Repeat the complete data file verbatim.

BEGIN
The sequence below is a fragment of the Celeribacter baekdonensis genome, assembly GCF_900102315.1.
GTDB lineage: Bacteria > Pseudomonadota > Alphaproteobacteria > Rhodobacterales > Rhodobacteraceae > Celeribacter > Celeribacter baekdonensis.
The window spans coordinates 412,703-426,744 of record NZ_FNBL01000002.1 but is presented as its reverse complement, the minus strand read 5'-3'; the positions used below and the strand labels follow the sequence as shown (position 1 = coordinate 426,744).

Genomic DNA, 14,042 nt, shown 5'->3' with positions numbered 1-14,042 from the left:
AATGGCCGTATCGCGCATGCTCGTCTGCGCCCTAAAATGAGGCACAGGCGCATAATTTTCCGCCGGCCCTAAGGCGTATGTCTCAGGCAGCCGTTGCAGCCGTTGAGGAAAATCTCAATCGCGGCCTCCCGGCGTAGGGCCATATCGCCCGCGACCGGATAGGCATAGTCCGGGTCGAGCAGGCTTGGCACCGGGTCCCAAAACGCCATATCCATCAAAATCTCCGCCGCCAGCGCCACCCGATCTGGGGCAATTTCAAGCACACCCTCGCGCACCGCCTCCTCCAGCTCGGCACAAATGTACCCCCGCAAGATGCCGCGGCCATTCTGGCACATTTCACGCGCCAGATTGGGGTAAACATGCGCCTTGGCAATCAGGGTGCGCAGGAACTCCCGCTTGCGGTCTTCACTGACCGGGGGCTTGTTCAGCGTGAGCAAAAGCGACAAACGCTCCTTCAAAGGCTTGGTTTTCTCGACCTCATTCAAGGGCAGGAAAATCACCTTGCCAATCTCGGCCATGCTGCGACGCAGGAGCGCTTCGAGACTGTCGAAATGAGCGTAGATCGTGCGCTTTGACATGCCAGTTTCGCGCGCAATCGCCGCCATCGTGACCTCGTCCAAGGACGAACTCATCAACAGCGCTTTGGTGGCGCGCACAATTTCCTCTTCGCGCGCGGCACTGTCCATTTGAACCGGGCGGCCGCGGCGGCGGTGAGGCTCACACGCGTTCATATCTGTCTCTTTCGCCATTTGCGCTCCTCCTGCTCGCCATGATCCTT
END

The sequence below is a fragment of the Celeribacter baekdonensis genome, assembly GCF_900102315.1.
GTDB lineage: Bacteria > Pseudomonadota > Alphaproteobacteria > Rhodobacterales > Rhodobacteraceae > Celeribacter > Celeribacter baekdonensis.
The window spans coordinates 412,703-426,744 of record NZ_FNBL01000002.1 but is presented as its reverse complement, the minus strand read 5'-3'; the positions used below and the strand labels follow the sequence as shown (position 1 = coordinate 426,744).

Genomic DNA, 14,042 nt, shown 5'->3' with positions numbered 1-14,042 from the left:
AATGGCCGTATCGCGCATGCTCGTCTGCGCCCTAAAATGAGGCACAGGCGCATAATTTTCCGCCGGCCCTAAGGCGTATGTCTCAGGCAGCCGTTGCAGCCGTTGAGGAAAATCTCAATCGCGGCCTCCCGGCGTAGGGCCATATCGCCCGCGACCGGATAGGCATAGTCCGGGTCGAGCAGGCTTGGCACCGGGTCCCAAAACGCCATATCCATCAAAATCTCCGCCGCCAGCGCCACCCGATCTGGGGCAATTTCAAGCACACCCTCGCGCACCGCCTCCTCCAGCTCGGCACAAATGTACCCCCGCAAGATGCCGCGGCCATTCTGGCACATTTCACGCGCCAGATTGGGGTAAACATGCGCCTTGGCAATCAGGGTGCGCAGGAACTCCCGCTTGCGGTCTTCACTGACCGGGGGCTTGTTCAGCGTGAGCAAAAGCGACAAACGCTCCTTCAAAGGCTTGGTTTTCTCGACCTCATTCAAGGGCAGGAAAATCACCTTGCCAATCTCGGCCATGCTGCGACGCAGGAGCGCTTCGAGACTGTCGAAATGAGCGTAGATCGTGCGCTTTGACATGCCAGTTTCGCGCGCAATCGCCGCCATCGTGACCTCGTCCAAGGACGAACTCATCAACAGCGCTTTGGTGGCGCGCACAATTTCCTCTTCGCGCGCGGCACTGTCCATTTGAACCGGGCGGCCGCGGCGGCGGTGAGGCTCACACGCGTTCATATCTGTCTCTTTCGCCATTTGCGCTCCTCCTGCTCGCCATGATCCTT